Last edited by Fury; 01-14-2012, 07:30 PM.

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    • #3
      If don't want your blood sugar do drop from drinking your protein, then stop drinking your protein.
      Don't be a paleotard...

      http://www.bodyrecomposition.com/nut...oxidation.html

      http://www.bodyrecomposition.com/nut...torage-qa.html

      http://www.bodyrecomposition.com/fat...rn-fat-qa.html

      http://www.bodyrecomposition.com/nut...-you-need.html

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      • #4
        Originally posted by chima_p View Post
        If don't want your blood sugar do drop from drinking your protein, then stop drinking your protein.
        My blood sugar is more stable with the protein shake than without. He is just saying that the rice protein would make it even more stable. I'm having problems eating enough so as not to have hypoglycemia. I have never had this problem until a couple weeks ago during this pregnancy. So I have to do something.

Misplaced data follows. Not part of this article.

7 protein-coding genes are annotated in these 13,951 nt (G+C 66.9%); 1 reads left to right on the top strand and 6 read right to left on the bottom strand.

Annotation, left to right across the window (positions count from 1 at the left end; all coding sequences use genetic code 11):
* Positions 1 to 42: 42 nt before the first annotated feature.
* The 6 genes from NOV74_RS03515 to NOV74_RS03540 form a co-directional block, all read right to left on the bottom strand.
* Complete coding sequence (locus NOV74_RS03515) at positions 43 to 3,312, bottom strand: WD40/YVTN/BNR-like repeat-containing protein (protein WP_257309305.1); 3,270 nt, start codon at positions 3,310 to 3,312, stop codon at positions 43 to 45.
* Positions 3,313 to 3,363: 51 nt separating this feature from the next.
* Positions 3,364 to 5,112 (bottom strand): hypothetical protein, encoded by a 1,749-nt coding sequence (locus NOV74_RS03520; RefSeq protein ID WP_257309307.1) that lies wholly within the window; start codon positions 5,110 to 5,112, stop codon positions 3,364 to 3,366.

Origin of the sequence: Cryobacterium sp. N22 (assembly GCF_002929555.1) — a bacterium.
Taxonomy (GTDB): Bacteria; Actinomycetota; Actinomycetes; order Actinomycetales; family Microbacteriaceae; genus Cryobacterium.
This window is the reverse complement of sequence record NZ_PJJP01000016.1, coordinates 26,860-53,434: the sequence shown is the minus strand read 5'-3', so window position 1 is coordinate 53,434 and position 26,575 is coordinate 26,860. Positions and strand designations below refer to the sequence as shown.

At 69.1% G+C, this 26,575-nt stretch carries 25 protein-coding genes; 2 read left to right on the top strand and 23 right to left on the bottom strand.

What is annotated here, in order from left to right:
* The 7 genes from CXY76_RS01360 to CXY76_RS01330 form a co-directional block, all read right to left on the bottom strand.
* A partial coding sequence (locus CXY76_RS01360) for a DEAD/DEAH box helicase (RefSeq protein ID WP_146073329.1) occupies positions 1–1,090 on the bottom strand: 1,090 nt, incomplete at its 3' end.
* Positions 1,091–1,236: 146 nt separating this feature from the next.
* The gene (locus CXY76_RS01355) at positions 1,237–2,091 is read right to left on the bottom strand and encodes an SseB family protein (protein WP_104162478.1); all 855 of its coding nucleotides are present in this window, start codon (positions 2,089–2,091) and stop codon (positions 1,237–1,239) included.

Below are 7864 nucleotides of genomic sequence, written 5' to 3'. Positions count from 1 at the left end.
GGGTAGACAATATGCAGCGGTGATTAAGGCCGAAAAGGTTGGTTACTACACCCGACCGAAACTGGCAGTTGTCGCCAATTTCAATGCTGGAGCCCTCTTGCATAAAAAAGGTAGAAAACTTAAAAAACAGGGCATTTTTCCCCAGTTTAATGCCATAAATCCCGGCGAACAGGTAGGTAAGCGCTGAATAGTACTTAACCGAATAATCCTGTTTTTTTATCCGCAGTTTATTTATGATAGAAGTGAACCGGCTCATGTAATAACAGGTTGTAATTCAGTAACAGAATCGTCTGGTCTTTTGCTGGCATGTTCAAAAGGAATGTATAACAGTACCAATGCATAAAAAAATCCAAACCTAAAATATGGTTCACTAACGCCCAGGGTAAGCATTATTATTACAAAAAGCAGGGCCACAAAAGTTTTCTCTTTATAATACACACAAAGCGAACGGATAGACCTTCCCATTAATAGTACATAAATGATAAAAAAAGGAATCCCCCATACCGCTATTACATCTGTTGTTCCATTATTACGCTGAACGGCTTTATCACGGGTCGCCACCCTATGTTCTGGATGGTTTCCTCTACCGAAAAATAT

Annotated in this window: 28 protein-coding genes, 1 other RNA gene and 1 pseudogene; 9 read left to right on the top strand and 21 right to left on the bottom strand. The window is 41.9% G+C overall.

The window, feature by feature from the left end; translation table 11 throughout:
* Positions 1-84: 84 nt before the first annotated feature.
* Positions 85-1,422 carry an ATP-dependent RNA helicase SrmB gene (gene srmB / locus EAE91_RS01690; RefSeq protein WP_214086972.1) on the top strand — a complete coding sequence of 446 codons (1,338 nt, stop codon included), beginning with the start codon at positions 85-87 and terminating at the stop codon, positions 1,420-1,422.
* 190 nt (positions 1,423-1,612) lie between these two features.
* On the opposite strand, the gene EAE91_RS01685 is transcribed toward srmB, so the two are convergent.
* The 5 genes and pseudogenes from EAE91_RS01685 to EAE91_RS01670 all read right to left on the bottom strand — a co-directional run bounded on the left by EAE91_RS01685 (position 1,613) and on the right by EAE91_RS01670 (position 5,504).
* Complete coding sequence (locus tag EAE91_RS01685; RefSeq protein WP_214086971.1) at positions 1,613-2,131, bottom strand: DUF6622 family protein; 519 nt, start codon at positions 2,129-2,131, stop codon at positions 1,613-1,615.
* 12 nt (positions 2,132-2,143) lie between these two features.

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        • #5
          Originally posted by Fury View Post
          I've yet to come across any hard data comparing the insulin responses of various isolated proteins in matching quantities.

          The "insulin index" tries, but fails, as it uses real foods that vary in carb/fat and are matched based on calories not grams of protein which distorts the results (100cal of baked beans is mostly carb, 100cal of eggs is mostly fat, 100cal of fish is mostly protein = worthless results) Info specifically on glucagon responses seems even more rare/nonexistent, all I keep seeing is amino acids = insulin/glucagon response

          It's my understanding that all dietary protein, regardless of source provoke both insulin and glucagon responses based on its digestion rate. To make this even more complex, whey being very quickly absorbed and of high bioavailability is going to spike insulin faster than an equal quantity of slower digested or less bioavailable proteins (less usable aminos)

          Are whey proteins invoking more insulin response than other proteins over time, or is the higher bioavailability/faster absorption simply providing a larger volume of aminos in a shorter time? This is the question, and it's one I've yet to find a good answer to
          Wow, lots to think about. This is a very interesting analysis. Thanks so much!